Kirby’s Unforgettable Adventure

New game in Kirby franchise releases, considered one of the best

Audrey Moody, Web Copy Editor

I don’t know about you all, but when Nintendo announced “Kirby and the Forgotten Land” back in September, I was over the moon excited. I’ve always been a big fan of the franchise, playing games like “Kirby’s Return to Dreamland” and “Kirby: Planet Robobot” so to see Nintendo and HAL Laboratory giving love to one of their fan favorite franchises really made me happy. Before buying the game on release date, I was worried how the new 3D mechanic would be implemented, since the Kirby games have always been 2D, but that didn’t stop me from purchasing it and I’m glad I did.

“Kirby and the Forgotten Land” was a definite breath of fresh air for the franchise as its predecessor, “Kirby Star Allies”, was met with lots of criticism over a lack of fun gameplay and story elements. Personally I thought the game wasn’t too too bad, but that’s besides the point. HAL Laboratory saw where they went wrong and fixed it ten fold.

Story-wise, “Kirby and the Forgotten Land” was pretty good. However, I didn’t quite understand it until the final boss battle where the game finally explained what exactly was happening. At the very beginning, Kirby and all the Waddle Dees get transported to this new world where the said Waddle Dees are being captured by a group (that the game never mentions the name of until you unlock something that’s completely optional) and it’s up to the player to rescue them all. That’s a pretty boring incentive in my opinion. Granted, I’ve always been a big Japanese Role-Playing-Game (JRPG) fan and those games almost always have huge and complex stories to follow, but I feel like a simple “go save your friends” is overused, especially by Nintendo. Once the player reaches the end, however, the story gets intense and heart-pounding very fast. Even with the addition of Elfilin, Kirby’s new companion that helps him traverse the land, the whole pacing of the story felt off and I wish that the story was explained throughout the game rather than having it all dumped on the player at the very end.

Kirby and his new friend Elfilin explore the world to save the Waddle Dees. (Photo courtesy of Gamepur)

Gameplay-wise, it’s a masterpiece. Every minute of exploring the levels, I had such a blast. The game encourages the player to go off the beaten path to look for coins, toy capsules for collecting in-game items or the illustrious “Hidden Waddle Dees”, which I absolutely loved. Normally in any kind of open-world game, I check everywhere for hidden items, so to see a game encourage that really made me want to explore even farther. Another crucial detail to the game are the copy abilities. Kirby can use different movesets, like ones based around fire, water, air or even crazier ones like hammer, sword and even sleeping. It’s been a staple mechanic in the franchise and to see it get more love with the addition of upgrading them is incredible. An ability can be evolved up to three times to get new moves within that moveset or to get more powerful and I think it’s a great idea. You can tell HAL Laboratory put a lot of time and effort to make sure their new levels and abilities were top notch and they did just that.

Don’t worry, I didn’t forget about the best part of the entire game… Mouthful Mode! Ever since Kirby got sucked into this new world, he’s earned the ability to eat inanimate objects and become them. When Nintendo first revealed this mechanic in a trailer a few months ago, I couldn’t stop laughing; it looked so ridiculous and so funny that Kirby can literally be a car, a traffic cone or even a water balloon! I think my favorite things he can transform into are definitely the car, the vending machine and the roller coaster. With the car, Kirby can go a lot faster, access secret areas that would otherwise be inaccessible and not have to worry about taking as much damage compared to him being without it. The vending machine is hilarious to see and super useful at the same time, with the cans he shoots out of his mouth being not only helpful at finding hidden areas, but it also heals him. But I can’t forget the best part about the vending machine ability: Kirby literally waddling around. It’s so cute and so funny to see a literal pink vending machine with a face just walking around. The roller coaster is just crazy to use too, as Kirby can rotate the cart 90° to grab items, but he does it so fast that it looks like he’s just slamming onto the side of the track. Mouthful mode was by far my favorite part of the entire game and I hope HAL Laboratory use something similar in the future.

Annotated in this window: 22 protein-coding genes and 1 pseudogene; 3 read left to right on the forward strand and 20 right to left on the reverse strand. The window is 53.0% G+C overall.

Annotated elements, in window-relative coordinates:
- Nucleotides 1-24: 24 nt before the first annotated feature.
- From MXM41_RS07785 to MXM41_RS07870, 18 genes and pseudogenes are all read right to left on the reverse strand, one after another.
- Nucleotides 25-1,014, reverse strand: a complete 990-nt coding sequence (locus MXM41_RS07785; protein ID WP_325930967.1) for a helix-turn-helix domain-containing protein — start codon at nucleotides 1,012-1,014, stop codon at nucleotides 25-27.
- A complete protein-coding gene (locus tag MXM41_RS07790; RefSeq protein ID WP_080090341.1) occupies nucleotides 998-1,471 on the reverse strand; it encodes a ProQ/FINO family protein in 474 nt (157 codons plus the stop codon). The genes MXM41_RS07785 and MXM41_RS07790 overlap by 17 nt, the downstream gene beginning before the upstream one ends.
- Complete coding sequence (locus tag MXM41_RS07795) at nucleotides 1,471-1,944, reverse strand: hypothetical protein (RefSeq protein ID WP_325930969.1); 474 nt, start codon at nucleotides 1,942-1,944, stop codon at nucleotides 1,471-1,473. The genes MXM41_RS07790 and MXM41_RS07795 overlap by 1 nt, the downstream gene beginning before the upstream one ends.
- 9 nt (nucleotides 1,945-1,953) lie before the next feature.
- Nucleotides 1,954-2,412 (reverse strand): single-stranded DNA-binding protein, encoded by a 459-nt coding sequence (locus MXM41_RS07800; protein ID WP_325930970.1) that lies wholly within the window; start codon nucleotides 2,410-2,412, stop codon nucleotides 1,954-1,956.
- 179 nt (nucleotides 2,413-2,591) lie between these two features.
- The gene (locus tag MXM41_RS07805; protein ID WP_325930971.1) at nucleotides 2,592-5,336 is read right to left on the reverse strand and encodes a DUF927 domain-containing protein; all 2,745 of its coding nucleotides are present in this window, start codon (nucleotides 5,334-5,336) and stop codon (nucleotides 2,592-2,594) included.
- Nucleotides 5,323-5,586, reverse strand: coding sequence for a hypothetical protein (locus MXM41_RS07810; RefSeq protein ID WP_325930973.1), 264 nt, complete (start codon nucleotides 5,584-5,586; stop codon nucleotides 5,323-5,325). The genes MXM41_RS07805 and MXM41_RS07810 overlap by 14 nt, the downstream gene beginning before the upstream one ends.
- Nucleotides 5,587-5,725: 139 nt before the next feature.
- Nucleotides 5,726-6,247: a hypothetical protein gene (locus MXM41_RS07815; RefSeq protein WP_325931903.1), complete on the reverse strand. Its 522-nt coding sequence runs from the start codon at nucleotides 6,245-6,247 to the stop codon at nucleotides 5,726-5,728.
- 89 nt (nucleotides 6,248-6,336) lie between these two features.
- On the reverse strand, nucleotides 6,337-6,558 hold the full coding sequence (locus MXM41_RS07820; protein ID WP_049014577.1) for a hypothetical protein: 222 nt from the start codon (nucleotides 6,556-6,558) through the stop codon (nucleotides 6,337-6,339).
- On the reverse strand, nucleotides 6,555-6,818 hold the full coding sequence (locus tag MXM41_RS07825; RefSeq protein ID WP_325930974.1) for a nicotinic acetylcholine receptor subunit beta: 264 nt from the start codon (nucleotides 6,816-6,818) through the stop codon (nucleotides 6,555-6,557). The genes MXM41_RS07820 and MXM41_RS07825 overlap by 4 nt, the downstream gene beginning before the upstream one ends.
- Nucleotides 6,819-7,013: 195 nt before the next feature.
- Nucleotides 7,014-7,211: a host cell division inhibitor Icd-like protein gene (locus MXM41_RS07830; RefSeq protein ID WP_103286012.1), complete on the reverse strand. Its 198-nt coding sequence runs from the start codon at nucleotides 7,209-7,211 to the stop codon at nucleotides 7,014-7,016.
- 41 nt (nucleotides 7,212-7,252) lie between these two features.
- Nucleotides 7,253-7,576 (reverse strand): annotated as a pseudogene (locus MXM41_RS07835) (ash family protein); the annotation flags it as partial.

Kirby can transform into a car to access secret areas and go faster. (Photo courtesy of

Last but certainly not least on this very long-winded review, it’s the soundtrack! It overall was absolutely a head bopper; all the tracks were just so good! This track, called “Title Screen” is such a great opening theme song! It adds a great guitar rift with awesome other instruments to make it stand out. Another great track is this one, called “Metro on Ice” which adds a whimsical sort of vibe with an upbeat feel to really emphasize the level! One last great track is this one, nicknamed “Burning, Churning Power Plant”. It adds a darker kind of feel with the strong instruments. Kirby games have always had great songs in any kind of factory level and this one is no different! I could go on a whole tangent about how good the entire soundtrack is, but I’ll refrain for now.

Overall, I was absolutely blown away by how this game came out. Out of ten, I would rank it a nine due to the fact that the story feels to me like it was left on the back burner. Even though it’s not a perfect score, I cannot stress enough that this is a must play for any Nintendo Switch fan! If “Kirby and the Forgotten Land” becomes one of your favorite Nintendo games too, thank me later.